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Colonial Cases

R. v. Huffam, 1878

[embezzlement]

R. v. Huffam

Supreme Court of Hong Kong
Snpwden A.C.J., 11 November 1878
The North China Herald, 28 November 1878

 

HONG KONG SUPREME COURT.

11th November,

Before HON. F. SNOWDEN, Acting Chief Justice.

The Late Deputy Registrar.

    FREDERICK SOWLEY HUFFAM, late Deputy Registrar of the Supreme Court, convicted of converting to his own use $48, 849 received by him as official assignee in the bankrupt estate of Lyall, Still and co., and thirty other bankrupt estates, was now brought up for sentence.

   After the reading of an affidavit  by the prisoner, and hearing an address from Mr. Francis, the pioneer's counsel, in favour of mitigation of  sentence,

   His LORDSHIP said - Frederick Sowley Huffam, you have been found guilty, after a very patient investigation, of having, as a trustee, converted to your own use large sums of money entrusted to you. It is a fraud certainly of the most serious description - very nearly, indeed, I may say that has happened in third Colony since my arrival in it, or since this has been a colony at all.  No doubt, as Mr. Francis puts it, you have been placed in a position of great temptation.  You had command over large sums of money, to check which there was no adequate control; but at the same time I cannot forget that you were not left without some inducement to take care of this money as you ought to have done.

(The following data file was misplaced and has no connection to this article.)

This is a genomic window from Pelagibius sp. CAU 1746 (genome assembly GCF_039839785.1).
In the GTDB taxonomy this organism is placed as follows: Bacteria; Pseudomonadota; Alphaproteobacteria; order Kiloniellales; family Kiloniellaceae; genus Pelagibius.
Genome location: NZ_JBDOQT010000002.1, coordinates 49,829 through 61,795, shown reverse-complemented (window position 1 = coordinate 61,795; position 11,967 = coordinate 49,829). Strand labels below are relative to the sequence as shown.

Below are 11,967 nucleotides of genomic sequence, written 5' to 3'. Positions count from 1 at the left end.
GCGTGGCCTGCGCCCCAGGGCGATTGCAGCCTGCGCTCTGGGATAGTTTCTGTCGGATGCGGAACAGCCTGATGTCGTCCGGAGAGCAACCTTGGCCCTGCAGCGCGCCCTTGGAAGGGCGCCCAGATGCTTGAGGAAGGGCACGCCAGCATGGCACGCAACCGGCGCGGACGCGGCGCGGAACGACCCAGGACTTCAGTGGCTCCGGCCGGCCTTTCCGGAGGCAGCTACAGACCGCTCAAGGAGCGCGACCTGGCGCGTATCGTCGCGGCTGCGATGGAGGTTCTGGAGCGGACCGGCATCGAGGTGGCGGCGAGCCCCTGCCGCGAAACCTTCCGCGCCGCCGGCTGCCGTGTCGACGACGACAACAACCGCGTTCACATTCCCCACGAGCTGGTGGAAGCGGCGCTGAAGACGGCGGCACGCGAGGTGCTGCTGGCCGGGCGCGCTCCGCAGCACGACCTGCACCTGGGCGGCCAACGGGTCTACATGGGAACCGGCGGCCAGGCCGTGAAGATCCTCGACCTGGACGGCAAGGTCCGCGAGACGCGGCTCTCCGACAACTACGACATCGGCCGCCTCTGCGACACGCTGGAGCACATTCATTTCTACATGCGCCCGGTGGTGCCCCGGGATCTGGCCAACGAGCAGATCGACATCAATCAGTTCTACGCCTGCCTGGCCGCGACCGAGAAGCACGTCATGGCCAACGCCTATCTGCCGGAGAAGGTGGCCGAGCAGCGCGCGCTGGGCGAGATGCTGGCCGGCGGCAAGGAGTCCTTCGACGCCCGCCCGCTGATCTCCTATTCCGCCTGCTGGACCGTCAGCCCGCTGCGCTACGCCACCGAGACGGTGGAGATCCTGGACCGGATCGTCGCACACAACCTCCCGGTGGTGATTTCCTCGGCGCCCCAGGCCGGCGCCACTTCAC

In the first place, I quite admit there was no creditors' assignee; if there had been you would have been accountable to him, and it is almost impossible these events could have happened of there had been.  The official assignee would have had a right to apply to the court to supersede the bankruptcy, and I may say of creditors will not take care of their own property I don't see why Government should be called upon to do so.  As I said before, there were other people who had an eye on what you were about.  There was a committee of management to supervise your dealings with the estate, and it is difficult to imagine that if they had discharged their duties properly they would not have known what sums of money were paid in and what sums were paid out.  Besides that, there were the rules of the Court by which you were strictly forbidden  to allow money to accumulate, and an order of the court might have been obtained at any moment. All these things were inducements to you to deal with the money properly, and you could only deal with it as you have done at very great risk.

   I have listened with great attention to the  eloquent address of your learned counsel, Mr. Francis, but I am sorry to say that your affidavit is to my mind a most unsatisfactory statement indeed.  In that affidavit you state that as large a sum as $800,000 has passed through your hands, and that the greater part of this large sum you have kept in a safe in your office, and that out of that sum yogi spent about $15,000 on family purposes, owing to the confusion in which your accounts were, and owing to the manner in which your own money was mingled with the creditors'.